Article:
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Of Mana and Mulligans


Most people would peg the mana base as the least important aspect of a Commander deck. Lands are thrown in without much consideration, and they’re the first to be skimped on when cards need to be cut. I can’t claim to be completely immune to this illusion, but it is just that: an illusion. While the effects of your mana base may be subtler than those of your spells, they do still impact how games play out, and as such, they deserve to be taken into account. The most obvious impact comes from the number of mana sources your deck has for each of its colors. A three-colored deck sporting thirteen copies of each basic land would have trouble casting cards like Vigor or Reiver Demon in a timely manner, but one running thirty-nine dual lands would have no such issue.

Rupture Spire by Jaime Jones

But dual lands come at a price; more often than not, they enter the battlefield tapped. That may not seem like a big deal seeing as Commander decks aren’t known for curving out, but playing a lot of these lands acts as a Sphere of Resistance more often than you might guess. There’s no magic number of enters-the-battlefield-tapped lands to run, but the number your deck can handle decreases as the converted mana costs spread out. With similar numbers of 2-, 3-, 4-, and 5-drops, playing a tapped land is likely to throw you off your curve, but with a ton of 2s and 4s and fewer odd costs, you’ll have two extra turns when playing tapped lands won’t hurt you.

This effect stems from the fact that lands really fulfill two disparate purposes: giving you the right colors to cast your spells and giving you enough mana to do so. Commander decks don’t go far beyond current Standard on the coloration front, but they’re trying to cast much more costly spells than other formats, and as such, they demand a lot more mana. And that’s a recipe for mana-flood.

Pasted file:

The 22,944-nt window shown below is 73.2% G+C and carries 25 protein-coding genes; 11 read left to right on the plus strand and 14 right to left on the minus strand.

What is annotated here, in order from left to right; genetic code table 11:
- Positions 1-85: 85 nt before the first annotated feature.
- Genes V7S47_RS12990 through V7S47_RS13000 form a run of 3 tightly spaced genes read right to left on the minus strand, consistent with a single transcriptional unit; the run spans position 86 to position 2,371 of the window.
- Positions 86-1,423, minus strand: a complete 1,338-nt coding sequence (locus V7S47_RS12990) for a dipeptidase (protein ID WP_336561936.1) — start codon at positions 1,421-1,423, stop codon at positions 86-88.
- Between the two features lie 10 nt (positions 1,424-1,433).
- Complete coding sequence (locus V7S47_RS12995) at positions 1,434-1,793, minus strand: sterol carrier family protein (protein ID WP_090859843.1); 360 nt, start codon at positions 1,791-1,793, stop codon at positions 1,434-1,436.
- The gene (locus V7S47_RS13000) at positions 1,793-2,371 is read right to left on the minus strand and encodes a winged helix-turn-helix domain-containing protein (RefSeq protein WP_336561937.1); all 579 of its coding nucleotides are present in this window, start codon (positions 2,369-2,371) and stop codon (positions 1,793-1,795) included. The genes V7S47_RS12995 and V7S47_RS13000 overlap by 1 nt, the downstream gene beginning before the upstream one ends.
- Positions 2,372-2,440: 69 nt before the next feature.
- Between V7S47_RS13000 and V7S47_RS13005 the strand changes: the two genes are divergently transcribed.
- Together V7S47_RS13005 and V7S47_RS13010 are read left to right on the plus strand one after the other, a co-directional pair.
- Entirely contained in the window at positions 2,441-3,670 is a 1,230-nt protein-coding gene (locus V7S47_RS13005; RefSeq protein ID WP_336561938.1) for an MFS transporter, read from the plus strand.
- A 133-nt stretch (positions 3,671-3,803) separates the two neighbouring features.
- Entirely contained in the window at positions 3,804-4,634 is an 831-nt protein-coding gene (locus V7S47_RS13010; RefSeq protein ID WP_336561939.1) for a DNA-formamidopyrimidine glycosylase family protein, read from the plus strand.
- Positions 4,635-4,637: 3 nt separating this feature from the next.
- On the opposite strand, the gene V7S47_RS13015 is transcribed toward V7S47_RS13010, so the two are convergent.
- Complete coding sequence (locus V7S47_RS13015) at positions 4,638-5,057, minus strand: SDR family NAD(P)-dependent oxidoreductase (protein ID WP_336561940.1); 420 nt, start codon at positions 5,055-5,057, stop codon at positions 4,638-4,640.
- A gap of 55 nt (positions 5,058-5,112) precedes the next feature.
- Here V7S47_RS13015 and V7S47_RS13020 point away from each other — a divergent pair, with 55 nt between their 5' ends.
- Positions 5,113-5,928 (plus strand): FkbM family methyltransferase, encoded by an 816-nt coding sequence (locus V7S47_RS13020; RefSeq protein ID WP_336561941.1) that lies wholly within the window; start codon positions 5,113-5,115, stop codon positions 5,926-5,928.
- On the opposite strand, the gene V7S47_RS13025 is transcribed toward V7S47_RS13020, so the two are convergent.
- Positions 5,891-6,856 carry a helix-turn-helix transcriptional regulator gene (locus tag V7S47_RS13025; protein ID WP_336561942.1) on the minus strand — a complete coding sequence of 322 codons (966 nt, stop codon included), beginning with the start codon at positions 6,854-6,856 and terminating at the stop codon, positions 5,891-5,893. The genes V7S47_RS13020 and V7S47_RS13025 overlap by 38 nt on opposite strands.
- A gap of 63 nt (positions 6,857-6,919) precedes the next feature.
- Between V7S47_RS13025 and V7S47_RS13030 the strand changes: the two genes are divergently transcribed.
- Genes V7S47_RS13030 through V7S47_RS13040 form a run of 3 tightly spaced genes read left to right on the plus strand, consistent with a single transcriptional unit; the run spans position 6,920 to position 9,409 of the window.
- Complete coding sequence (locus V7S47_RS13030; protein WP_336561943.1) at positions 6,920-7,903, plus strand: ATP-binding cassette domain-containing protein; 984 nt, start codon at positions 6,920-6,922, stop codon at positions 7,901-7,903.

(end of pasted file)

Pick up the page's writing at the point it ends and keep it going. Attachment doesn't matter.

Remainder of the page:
Building a Dam

The question, then, is how to alleviate mana-flood without decreasing the amount of mana at your disposal. Luckily, the nature of the Commander format does a lot to help you.

Command Tower by Ryan Yee

First of all, you have your commander. Always having access to it means that no matter how flooded you become, you’ll always have at least one creature, and the old block-and-recast routine will usually give you time to draw out of it. Even better, whereas in a duel you’re sure to be run over while you’re not doing anything, in multiplayer, you’ll often be ignored while there are more pressing threats. In some game states, it may even be better to be flooded—you’ll be building up resources while your opponents are busy destroying one another’s.

Now we come back to the point that color requirements aren’t as stringent as mana requirements in Commander. That fact means there’s plenty of room in most mana bases for lands such as Kor Haven and Desolate Lighthouse that can help you out when you have no spells to cast. But the best way to combat flood is to play a lot of card-draw. That way, when you do finally draw a spell, you won’t be back to square one after the next Austere Command. And besides, with all those excess lands, you’ll probably be able to cast some of the cards you draw right away.

Screw Loose